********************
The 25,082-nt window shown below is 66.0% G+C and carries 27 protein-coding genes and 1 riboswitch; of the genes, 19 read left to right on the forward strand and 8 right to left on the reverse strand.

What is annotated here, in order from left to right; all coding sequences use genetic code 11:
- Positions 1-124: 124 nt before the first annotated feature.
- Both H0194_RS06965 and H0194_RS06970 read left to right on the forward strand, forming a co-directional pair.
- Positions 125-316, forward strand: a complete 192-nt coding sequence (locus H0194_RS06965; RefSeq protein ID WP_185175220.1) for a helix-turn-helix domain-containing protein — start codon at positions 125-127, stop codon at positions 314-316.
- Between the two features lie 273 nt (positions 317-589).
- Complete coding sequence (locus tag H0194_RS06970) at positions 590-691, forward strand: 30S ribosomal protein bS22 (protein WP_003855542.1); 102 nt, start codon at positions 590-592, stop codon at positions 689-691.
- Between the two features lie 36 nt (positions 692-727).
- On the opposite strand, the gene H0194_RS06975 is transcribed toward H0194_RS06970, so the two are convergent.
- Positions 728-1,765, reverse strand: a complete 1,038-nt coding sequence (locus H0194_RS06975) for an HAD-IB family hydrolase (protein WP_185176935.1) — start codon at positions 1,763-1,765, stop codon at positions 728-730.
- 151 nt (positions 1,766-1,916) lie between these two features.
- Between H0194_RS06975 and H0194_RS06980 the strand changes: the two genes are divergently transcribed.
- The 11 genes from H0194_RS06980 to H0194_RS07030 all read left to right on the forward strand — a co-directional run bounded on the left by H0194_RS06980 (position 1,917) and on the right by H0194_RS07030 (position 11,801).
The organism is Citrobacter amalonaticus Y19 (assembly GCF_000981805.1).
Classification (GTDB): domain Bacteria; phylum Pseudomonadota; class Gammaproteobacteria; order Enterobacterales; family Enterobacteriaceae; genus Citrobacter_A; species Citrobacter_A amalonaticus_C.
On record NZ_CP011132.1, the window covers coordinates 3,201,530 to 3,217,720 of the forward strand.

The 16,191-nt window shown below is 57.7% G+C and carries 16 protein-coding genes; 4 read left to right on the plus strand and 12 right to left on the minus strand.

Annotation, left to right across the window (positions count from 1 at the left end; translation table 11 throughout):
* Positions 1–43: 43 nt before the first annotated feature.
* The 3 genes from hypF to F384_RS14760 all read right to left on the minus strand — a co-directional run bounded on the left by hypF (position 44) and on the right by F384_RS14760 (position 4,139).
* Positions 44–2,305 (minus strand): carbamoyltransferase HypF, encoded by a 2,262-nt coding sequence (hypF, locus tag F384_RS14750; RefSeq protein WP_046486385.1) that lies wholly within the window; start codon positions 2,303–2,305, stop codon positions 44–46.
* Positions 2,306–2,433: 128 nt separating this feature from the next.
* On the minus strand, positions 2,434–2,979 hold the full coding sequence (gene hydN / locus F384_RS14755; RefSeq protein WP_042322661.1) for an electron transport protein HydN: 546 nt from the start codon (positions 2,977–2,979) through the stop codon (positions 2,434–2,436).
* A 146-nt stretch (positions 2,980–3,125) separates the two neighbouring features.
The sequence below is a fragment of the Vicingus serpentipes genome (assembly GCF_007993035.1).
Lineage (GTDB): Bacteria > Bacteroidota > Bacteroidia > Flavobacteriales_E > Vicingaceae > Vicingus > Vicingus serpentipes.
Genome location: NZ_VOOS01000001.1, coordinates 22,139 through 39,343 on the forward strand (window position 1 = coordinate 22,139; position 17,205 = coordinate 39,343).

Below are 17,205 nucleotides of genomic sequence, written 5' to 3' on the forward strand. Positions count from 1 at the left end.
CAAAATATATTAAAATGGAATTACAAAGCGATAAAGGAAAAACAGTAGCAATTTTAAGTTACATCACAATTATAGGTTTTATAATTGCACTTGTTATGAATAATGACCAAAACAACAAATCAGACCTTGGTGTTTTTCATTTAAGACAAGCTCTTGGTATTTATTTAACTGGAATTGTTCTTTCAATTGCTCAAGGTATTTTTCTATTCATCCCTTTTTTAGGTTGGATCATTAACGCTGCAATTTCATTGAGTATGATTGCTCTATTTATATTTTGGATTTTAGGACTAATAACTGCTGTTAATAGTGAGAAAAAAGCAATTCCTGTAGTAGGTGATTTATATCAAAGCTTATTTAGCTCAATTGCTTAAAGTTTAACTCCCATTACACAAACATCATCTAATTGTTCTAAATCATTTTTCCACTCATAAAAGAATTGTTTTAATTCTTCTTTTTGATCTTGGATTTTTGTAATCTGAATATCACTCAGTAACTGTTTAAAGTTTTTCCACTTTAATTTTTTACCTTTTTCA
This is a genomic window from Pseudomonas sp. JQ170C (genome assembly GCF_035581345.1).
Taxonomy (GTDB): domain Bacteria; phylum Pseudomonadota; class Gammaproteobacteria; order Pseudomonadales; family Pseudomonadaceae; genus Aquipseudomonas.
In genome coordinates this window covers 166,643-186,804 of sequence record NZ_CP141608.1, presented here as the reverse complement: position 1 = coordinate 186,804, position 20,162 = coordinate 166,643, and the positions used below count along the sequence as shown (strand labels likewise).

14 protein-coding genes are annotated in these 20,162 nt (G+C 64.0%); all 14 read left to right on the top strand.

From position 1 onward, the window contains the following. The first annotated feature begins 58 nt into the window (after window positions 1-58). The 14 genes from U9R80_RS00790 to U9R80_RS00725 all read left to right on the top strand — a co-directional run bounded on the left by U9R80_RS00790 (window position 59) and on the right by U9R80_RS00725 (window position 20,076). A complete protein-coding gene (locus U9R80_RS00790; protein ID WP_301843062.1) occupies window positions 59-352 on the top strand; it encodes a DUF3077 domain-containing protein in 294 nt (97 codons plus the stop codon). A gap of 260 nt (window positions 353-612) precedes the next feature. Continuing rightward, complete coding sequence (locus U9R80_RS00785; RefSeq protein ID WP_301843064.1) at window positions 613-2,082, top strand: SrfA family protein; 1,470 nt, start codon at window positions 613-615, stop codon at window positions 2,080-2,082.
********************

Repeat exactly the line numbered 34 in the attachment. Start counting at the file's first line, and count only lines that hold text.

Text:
From position 1 onward, the window contains the following. The first annotated feature begins 58 nt into the window (after window positions 1-58). The 14 genes from U9R80_RS00790 to U9R80_RS00725 all read left to right on the top strand — a co-directional run bounded on the left by U9R80_RS00790 (window position 59) and on the right by U9R80_RS00725 (window position 20,076). A complete protein-coding gene (locus U9R80_RS00790; protein ID WP_301843062.1) occupies window positions 59-352 on the top strand; it encodes a DUF3077 domain-containing protein in 294 nt (97 codons plus the stop codon). A gap of 260 nt (window positions 353-612) precedes the next feature. Continuing rightward, complete coding sequence (locus U9R80_RS00785; RefSeq protein ID WP_301843064.1) at window positions 613-2,082, top strand: SrfA family protein; 1,470 nt, start codon at window positions 613-615, stop codon at window positions 2,080-2,082.